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Lyndon B. Johnson Space Center (NASA Manned Spacecraft Center)
Although the science and politics of rocketing Americans to the moon overshadowed the politics of Houston real estate development, the latter were strikingly evident in the freewheeling way that Texan power elites exploited their growing influence nationally to secure NASA's Manned Spacecraft Center for Houston. The naming of the complex for President Lyndon B. Johnson in 1973 identifies one of the key personalities responsible for NASA's being here (not named but also of critical importance was Houston's congressman Albert Thomas) . What names do not reveal is the high-stakes real estate game through which the Humble Oil and Refining Company (now ExxonMobil) donated two-thirds of the center's sixteen-hundred-acre site to NASA (using Rice University as their nonprofit conduit) in order to set the stage for development of the adjacent new town of Clear Lake City. Humble formed the Friends-wood Development Corporation, which initially collaborated with the Del E. Webb Corporation of Phoenix, to develop Clear Lake City, a fifteen-thousand-acre new town on what had been in the 1930s the ranch of Houston lumberman James M. West. The dominant presence of Brown and Root, a Houston-based engineering and industrial construction corporation, in the design of many of the original Manned Spacecraft Center buildings attests to the web of business and political connections in which NASA was enmeshed. Brown and Root's founders, brothers Herman and George R. Brown, were among Lyndon Johnson's foremost supporters. George Brown was also chairman of the board of trustees of Rice University.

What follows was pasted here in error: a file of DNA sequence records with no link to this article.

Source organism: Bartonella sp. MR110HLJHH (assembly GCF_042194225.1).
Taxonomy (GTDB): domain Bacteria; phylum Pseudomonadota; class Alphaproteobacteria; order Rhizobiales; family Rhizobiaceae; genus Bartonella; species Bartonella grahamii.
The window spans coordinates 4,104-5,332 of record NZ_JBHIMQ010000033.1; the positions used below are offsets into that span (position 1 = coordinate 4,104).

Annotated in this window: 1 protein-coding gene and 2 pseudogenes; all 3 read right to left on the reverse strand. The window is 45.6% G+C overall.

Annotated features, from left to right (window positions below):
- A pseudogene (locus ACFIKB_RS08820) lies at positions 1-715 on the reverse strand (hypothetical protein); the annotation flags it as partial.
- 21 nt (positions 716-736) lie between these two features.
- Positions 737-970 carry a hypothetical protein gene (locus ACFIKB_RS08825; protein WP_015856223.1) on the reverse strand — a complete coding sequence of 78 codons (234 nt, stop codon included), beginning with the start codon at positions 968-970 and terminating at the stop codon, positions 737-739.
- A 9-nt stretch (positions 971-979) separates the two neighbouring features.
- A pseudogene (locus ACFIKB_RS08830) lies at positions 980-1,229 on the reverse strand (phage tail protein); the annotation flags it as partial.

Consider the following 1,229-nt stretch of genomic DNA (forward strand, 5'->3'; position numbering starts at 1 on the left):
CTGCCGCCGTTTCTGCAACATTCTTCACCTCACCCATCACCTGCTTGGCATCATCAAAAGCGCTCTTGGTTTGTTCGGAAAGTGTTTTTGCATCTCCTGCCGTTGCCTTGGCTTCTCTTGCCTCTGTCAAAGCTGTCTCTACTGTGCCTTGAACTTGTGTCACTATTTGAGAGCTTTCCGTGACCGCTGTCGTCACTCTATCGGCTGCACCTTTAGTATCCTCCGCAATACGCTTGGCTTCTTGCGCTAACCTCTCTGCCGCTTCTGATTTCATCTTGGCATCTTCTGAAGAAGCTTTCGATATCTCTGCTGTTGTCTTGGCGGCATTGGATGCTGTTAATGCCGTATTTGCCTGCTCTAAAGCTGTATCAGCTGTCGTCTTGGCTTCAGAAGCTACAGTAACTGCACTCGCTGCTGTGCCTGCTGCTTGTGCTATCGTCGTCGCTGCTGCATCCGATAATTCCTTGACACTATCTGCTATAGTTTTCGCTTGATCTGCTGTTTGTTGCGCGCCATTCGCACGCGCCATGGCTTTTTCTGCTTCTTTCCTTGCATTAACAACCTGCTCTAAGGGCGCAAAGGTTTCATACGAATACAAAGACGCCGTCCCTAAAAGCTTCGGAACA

The Manned Spacecraft Center site is a flat plane of turf and parking lots. Its buildings are a cluster of light-toned pavilions loosely aligned around a central mall behind the nine-story Project Management Building, the complex's tallest building. Visually isolated from NASA Parkway and Clear Lake City behind a chain link security fence, NASA's site appears less like a park than an office complex that failed to develop according to expectation. Its architecture reflects the participation of Los Angeles architect Charles Luckman as design consultant.
The Project Management Building was designed by Brown and Root's in-house architect Albert E. Sheppard, who was responsible for eight of the ten buildings surrounding the central mall. The pastoral landscape was designed by Houston landscape architects Caldwell and Caldwell and Robert F. White and Associates.
In 1985 two of the Manned Spacecraft Center's buildings were designated National Historic Landmarks: the Mission Control Center of 1964 by Kaiser Engineers and the Space Environment Simulation Laboratory of 1965 by the Chicago Bridge and Iron Company. The Mission Control Center, which faces the central mall, is where all U.S. space flights since 1964 have been monitored and directed. Its interior was painstakingly reconstructed for Ron Howard's film Apollo 13 (1995). In 2003, the Saturn V Launch Vehicle, with its dramatic installation that emphasizes the vehicle's stages, was listed in the National Register of Historic Places.
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